Conservative With A Conscience

Ken AshfordBush & Co., War on Terrorism/Torture, Wiretapping & SurveillanceLeave a Comment

Former Assistant Attorney General Jack Goldsmith was a Bush Administration insider, with a stack of conservative credentials.  As Glenn Greenwald notes, Goldsmith is “no hero.” He “is a hard-core right-wing ideologue who continues to support many of the administration’s most radical positions, including his view that Common Article 3 of the Geneva Conventions does not apply to terrorist suspects (the position rejected by Hamdan).”

But with the publication of his new book, we’re able to get some new insights into what Goldsmith saw, and it appears that even this staunch conxservative was disapproving of the White House’s tactics.

Exhibit A is FISA.  Like others in the Bush White House, Goldsmith was concerned that the FISA law would prevent wiretaps on international calls involving terrorists….

But Goldsmith deplored the way the White House tried to fix the problem, which was highly contemptuous of Congress and the courts. “We’re one bomb away from getting rid of that obnoxious [FISA] court,” Goldsmith recalls [David] Addington [Cheney’s legal counsel] telling him in February 2004.

Their debate over the Geneva Conventions was even more striking.

When Goldsmith presented his analysis of the Geneva Conventions at the White House, Addington, according to Goldsmith, became livid. “The president has already decided that terrorists do not receive Geneva Convention protections,” Addington replied angrily, according to Goldsmith. “You cannot question his decision.” (Addington declined to comment on this and other details concerning him in this article.)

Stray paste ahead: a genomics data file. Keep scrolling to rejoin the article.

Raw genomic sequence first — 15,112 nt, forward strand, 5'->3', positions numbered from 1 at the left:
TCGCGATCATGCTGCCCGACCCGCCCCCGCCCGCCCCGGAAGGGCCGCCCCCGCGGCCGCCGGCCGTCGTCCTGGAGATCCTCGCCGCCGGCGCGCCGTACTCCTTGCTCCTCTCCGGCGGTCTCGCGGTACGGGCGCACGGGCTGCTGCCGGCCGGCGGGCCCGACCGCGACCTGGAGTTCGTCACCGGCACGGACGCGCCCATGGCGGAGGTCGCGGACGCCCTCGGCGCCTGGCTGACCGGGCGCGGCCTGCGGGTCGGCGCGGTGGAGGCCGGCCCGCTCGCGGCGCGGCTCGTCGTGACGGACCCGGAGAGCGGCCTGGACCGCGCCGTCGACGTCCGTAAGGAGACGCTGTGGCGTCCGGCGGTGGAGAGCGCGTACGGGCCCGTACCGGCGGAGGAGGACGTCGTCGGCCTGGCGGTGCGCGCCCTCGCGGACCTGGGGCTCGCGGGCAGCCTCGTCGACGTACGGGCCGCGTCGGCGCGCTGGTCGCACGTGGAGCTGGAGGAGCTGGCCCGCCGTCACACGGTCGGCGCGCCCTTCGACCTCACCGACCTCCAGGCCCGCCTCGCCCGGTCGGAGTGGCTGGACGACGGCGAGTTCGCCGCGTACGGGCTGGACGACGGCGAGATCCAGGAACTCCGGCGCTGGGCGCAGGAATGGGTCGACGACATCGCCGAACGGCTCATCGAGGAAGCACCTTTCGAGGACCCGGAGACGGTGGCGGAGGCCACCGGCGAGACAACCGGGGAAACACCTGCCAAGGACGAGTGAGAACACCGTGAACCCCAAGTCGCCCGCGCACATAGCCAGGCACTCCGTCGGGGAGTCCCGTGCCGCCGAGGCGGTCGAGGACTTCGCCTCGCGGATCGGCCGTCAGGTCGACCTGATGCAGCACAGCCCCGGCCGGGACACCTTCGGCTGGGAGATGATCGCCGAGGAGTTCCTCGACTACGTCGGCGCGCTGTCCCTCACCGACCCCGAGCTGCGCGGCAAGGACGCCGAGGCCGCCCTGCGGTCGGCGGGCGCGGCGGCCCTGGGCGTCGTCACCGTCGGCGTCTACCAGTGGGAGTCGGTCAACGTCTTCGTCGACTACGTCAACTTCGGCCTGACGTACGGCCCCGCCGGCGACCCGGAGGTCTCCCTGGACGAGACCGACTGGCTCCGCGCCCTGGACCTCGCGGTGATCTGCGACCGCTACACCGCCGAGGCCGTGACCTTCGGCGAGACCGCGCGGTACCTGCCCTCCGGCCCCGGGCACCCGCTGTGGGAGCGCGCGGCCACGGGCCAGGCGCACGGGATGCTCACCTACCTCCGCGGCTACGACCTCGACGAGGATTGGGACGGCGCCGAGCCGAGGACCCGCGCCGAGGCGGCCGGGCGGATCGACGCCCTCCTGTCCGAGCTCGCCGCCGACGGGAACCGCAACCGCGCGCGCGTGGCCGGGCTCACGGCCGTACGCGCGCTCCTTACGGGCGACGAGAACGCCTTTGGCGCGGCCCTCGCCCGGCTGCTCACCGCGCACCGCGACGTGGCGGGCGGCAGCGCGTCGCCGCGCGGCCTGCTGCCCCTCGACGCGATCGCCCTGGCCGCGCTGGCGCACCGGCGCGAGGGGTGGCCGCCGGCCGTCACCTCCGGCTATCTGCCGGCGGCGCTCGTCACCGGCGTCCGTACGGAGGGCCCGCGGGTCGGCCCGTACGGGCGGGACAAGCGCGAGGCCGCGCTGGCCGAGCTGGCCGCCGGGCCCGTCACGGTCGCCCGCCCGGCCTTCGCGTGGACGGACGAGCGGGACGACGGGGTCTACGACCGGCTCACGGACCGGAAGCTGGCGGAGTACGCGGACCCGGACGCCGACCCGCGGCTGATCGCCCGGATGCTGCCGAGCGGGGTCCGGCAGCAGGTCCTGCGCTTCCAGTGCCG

Goldsmith then explained that he agreed with the president’s determination that detainees from Al Qaeda and the Taliban weren’t protected under the Third Geneva Convention, which concerns the treatment of prisoners of war, but that different protections were at issue with the Fourth Geneva Convention, which concerns civilians. Addington, Goldsmith says, was not persuaded.

Months later, when Goldsmith tried to question another presidential decision, Addington expressed his views even more pointedly. “If you rule that way,” Addington exclaimed in disgust, Goldsmith recalls, “the blood of the hundred thousand people who die in the next attack will be on your hands.”

So even in the White House, the rule of law got shoved in the backseat, and fear of the terrorists took control.

Exhibit B.  The infamous showdown in Ashcroft’s hospital room:

As he recalled it to me, Goldsmith received a call in the evening from his deputy, Philbin, telling him to go to the George Washington University Hospital immediately, since Gonzales and Card were on the way there. Goldsmith raced to the hospital, double-parked outside and walked into a dark room. Ashcroft lay with a bright light shining on him and tubes and wires coming out of his body.